Just to add.... Australia Day for me starts with a BBQ breakfast at the local town square, where a bush band sings traditional colonial songs - the Anthem, "We are one" and "Waltzing Matilda". Everyone wears something "Australian" or waves a flag. Then it's off to the beach for the rest of the day. I love this country!!!
I work with children and we spend the week leading up to Australia Day singing those songs, colouring in flags and maps, and sharing what we think is Australian. The best part? I have approximately 20 cultures represented in my class. We have a multicultural affair.
Hi... Hope you dont mind but I thought I would stop by and mention a couple of things about Australia Day and crafts that the kindergartens and schools do here in Australia. We have heaps of nationalities here... But there is still a general white 'English' even 'American' train of thought in most schools. Although true to form most Australians claim to vote Labour, deny being religious and apparently attempt to break all beer drinking and car collecting records (broken down cars lol).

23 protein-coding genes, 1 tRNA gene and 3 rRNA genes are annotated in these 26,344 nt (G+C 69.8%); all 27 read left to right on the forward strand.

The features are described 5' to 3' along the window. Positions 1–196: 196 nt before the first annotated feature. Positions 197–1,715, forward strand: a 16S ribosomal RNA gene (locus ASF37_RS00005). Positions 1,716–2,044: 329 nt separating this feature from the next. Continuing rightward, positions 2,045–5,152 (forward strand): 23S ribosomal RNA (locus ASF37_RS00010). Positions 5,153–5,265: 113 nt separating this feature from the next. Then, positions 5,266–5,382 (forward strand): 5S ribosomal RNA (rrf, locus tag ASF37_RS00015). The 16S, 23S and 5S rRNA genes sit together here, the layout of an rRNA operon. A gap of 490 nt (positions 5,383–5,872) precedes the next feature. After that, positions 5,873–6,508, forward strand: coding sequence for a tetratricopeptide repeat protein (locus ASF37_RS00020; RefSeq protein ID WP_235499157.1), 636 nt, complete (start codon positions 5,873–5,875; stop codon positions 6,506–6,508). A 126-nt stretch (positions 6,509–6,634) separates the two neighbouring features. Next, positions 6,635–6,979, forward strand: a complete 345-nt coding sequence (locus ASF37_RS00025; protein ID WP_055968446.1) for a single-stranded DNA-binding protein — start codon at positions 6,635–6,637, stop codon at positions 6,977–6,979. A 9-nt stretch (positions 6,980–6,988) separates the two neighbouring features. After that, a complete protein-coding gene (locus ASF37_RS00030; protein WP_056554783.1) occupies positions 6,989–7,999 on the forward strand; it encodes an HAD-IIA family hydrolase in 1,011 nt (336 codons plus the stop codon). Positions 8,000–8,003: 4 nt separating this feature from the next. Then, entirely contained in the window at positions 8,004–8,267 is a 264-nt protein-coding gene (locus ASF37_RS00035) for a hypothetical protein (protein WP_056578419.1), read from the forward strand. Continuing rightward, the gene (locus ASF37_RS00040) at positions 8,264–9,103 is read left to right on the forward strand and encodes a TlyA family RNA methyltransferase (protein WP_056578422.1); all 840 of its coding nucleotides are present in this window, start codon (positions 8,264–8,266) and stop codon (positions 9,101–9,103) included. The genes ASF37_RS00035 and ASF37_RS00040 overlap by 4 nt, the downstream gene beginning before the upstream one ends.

"One thing we do on Australia Day is play a game of cricket. On the BBQ we eat steak, sausages and lamb."
"As an Australian on Australia Day it is summer in January this
is our hottest time of the year 38C + it is hot and we need to cover up
for the afternoon while waiting for our fantastic "sky shows" to start.
The sky shows are fireworks or crackers set off to the sound of music.
Most people come together and yell "Happy Australia Day" to each other.
People walk around with the Australian flag in hand. The occasional cars
toot and have flags attached. It is the one time that most people are
super friendly to total strangers. In the thousands we sit at advantage
points all around our cities to have a good view positions for the
fireworks and we have to be there many hours before they start of the
shows just to get these best spots.